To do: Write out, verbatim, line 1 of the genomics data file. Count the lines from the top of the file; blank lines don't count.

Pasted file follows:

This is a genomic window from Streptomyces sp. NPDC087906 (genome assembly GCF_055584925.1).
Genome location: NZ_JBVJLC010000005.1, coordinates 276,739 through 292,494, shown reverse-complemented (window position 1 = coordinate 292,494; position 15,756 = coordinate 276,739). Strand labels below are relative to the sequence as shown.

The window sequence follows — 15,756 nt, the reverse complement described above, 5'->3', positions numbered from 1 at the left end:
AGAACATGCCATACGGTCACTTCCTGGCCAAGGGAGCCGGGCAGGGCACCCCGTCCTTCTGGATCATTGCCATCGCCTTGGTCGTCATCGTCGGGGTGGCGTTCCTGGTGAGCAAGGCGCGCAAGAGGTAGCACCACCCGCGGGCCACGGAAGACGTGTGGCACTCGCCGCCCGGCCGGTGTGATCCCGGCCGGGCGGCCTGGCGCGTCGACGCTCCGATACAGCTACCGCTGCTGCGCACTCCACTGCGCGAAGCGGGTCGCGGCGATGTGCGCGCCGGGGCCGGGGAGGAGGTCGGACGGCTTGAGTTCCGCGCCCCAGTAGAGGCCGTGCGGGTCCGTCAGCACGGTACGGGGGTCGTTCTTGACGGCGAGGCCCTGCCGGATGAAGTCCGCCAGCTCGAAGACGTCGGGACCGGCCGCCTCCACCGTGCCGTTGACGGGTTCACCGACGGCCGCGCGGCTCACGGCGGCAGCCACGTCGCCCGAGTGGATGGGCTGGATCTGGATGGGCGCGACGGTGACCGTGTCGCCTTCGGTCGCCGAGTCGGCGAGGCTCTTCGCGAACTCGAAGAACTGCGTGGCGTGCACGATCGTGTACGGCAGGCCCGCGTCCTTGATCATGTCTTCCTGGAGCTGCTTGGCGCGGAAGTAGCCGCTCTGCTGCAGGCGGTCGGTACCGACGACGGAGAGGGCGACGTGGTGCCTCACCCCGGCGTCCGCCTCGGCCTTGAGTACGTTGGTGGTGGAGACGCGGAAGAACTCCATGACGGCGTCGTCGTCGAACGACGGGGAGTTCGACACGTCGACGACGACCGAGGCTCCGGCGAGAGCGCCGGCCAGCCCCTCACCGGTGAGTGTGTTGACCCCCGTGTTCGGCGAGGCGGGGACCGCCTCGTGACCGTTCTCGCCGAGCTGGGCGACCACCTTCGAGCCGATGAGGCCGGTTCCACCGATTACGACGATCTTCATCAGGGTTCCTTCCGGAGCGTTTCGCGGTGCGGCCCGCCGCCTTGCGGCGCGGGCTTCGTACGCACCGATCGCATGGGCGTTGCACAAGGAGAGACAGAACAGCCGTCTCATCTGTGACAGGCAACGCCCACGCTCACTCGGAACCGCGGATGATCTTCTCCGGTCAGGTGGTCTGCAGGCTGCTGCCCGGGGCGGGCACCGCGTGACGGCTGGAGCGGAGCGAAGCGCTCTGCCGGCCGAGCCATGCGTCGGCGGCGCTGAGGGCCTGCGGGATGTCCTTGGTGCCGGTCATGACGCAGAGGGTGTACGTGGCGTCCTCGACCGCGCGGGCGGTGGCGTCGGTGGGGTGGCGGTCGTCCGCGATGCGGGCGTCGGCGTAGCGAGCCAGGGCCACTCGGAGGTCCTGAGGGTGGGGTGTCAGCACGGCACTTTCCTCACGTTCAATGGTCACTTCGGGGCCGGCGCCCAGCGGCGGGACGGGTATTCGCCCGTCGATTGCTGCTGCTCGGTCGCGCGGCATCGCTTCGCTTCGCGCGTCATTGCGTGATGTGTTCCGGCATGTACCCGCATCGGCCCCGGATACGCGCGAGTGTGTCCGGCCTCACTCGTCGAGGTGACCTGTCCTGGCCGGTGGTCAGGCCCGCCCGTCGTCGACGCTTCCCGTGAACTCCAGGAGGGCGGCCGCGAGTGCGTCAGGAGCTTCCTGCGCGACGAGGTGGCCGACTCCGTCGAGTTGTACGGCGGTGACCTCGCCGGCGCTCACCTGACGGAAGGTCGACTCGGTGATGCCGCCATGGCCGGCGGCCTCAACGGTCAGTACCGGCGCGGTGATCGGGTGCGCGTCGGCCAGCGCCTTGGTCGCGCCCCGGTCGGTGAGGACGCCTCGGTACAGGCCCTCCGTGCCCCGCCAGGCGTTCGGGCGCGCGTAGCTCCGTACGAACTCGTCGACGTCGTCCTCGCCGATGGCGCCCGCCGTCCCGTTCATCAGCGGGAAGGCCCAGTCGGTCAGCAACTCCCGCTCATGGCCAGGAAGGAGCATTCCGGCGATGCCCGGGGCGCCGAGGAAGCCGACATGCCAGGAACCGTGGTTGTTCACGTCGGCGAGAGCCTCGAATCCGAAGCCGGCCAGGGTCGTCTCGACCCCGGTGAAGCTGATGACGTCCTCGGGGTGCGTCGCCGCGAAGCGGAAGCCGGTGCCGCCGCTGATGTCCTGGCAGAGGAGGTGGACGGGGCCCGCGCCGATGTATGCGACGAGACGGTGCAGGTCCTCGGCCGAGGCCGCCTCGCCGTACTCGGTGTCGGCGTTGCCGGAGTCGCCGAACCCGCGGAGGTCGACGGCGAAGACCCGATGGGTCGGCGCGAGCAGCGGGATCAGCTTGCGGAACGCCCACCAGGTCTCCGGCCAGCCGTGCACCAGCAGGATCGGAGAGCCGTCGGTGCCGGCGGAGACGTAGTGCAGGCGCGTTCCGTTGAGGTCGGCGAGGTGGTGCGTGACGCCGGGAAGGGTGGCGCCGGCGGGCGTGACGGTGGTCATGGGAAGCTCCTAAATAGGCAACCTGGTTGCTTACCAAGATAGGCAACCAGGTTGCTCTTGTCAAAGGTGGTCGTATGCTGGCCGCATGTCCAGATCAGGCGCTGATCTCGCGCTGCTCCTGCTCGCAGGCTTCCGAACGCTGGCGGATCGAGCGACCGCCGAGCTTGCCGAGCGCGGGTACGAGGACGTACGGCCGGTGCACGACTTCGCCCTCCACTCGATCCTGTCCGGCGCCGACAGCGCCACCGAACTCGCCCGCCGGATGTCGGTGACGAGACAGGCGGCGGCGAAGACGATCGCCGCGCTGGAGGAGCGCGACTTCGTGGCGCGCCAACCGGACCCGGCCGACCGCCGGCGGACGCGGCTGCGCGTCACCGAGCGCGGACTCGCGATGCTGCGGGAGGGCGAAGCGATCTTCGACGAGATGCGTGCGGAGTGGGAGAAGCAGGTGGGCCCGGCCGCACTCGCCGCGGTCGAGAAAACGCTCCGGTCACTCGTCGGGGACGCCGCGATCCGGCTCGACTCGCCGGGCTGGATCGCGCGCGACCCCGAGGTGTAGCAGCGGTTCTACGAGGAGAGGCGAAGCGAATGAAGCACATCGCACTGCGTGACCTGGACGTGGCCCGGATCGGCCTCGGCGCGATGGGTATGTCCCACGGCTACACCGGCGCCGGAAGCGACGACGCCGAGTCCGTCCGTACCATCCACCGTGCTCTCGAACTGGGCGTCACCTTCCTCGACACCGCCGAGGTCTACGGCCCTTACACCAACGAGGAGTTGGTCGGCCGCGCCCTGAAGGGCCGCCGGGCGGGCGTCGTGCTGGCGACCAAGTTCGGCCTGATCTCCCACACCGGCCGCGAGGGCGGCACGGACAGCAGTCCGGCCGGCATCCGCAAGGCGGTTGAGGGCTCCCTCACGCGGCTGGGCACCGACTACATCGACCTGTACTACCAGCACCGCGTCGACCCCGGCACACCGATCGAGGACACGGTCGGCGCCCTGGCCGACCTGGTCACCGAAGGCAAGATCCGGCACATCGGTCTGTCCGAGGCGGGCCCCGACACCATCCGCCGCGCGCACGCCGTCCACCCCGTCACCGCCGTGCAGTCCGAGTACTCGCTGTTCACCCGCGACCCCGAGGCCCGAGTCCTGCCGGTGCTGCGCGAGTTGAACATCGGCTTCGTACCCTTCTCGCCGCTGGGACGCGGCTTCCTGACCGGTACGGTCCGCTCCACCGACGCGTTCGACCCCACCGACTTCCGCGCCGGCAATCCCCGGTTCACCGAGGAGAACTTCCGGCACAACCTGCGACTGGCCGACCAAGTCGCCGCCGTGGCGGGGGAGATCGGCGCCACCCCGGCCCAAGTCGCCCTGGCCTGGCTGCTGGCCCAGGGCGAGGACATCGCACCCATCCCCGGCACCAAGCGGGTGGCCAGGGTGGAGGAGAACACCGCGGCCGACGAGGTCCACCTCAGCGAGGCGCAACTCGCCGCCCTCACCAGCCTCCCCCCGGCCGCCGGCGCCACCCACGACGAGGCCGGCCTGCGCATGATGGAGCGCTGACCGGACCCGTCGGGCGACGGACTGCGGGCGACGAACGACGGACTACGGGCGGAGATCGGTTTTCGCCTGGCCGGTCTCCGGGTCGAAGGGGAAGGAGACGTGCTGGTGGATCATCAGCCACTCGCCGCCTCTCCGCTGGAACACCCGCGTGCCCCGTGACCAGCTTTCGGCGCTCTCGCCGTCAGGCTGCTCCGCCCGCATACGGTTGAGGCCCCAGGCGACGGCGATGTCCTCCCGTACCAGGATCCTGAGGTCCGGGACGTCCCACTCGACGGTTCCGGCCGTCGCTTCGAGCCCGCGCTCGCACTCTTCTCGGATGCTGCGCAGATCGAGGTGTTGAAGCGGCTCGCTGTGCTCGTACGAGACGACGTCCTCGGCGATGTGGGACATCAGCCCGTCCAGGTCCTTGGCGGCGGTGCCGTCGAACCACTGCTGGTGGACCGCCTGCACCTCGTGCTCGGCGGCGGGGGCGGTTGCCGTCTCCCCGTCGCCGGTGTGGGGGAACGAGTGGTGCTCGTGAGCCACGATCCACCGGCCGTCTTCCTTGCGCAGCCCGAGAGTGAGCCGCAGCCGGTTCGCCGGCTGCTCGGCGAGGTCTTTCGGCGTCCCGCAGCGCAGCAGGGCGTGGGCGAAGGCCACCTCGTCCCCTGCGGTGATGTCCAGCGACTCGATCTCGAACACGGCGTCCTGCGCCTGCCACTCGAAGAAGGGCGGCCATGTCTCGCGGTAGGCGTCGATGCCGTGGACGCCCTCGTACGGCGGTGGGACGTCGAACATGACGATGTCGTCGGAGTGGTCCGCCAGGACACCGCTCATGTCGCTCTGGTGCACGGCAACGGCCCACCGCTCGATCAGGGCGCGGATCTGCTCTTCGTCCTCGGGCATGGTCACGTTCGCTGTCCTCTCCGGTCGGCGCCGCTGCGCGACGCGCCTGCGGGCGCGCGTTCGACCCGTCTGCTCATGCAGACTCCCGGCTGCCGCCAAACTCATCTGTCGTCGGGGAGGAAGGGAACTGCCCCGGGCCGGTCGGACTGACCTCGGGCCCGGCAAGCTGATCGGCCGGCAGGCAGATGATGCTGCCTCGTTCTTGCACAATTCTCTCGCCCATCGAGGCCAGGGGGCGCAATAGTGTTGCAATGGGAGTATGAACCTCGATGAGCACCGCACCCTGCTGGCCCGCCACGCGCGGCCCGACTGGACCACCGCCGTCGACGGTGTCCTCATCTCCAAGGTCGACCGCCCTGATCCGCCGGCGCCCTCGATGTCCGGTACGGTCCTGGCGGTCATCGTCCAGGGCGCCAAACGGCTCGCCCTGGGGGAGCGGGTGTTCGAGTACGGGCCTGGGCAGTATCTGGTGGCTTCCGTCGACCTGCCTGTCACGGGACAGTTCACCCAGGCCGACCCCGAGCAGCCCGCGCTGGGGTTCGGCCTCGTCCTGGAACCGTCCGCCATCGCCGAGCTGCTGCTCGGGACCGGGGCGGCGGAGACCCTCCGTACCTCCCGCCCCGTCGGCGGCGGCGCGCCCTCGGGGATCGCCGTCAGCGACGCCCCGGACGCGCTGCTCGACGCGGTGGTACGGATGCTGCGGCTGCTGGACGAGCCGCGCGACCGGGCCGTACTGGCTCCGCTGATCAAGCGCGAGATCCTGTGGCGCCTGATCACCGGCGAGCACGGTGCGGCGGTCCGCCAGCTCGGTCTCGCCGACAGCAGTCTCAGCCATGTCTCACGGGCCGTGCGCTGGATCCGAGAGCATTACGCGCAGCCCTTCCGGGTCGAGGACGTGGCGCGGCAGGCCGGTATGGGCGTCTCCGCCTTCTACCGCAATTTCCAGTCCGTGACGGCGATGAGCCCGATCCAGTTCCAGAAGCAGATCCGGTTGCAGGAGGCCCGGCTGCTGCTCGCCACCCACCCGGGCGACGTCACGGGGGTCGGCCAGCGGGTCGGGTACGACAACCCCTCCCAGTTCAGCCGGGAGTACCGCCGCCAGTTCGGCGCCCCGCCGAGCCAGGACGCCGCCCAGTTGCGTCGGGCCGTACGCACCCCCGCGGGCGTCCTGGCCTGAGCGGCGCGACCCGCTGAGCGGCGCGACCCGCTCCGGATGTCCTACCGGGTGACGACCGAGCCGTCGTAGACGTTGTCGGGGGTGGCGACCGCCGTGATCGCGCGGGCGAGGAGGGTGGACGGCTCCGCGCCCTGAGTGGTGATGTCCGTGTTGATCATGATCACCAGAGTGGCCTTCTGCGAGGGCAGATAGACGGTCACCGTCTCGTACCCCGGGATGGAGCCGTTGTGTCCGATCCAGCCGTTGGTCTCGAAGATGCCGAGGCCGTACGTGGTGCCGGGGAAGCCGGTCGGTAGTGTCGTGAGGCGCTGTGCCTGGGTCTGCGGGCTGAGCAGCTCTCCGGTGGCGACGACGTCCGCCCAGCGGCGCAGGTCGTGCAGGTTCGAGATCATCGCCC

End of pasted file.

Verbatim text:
This is a genomic window from Streptomyces sp. NPDC087906 (genome assembly GCF_055584925.1).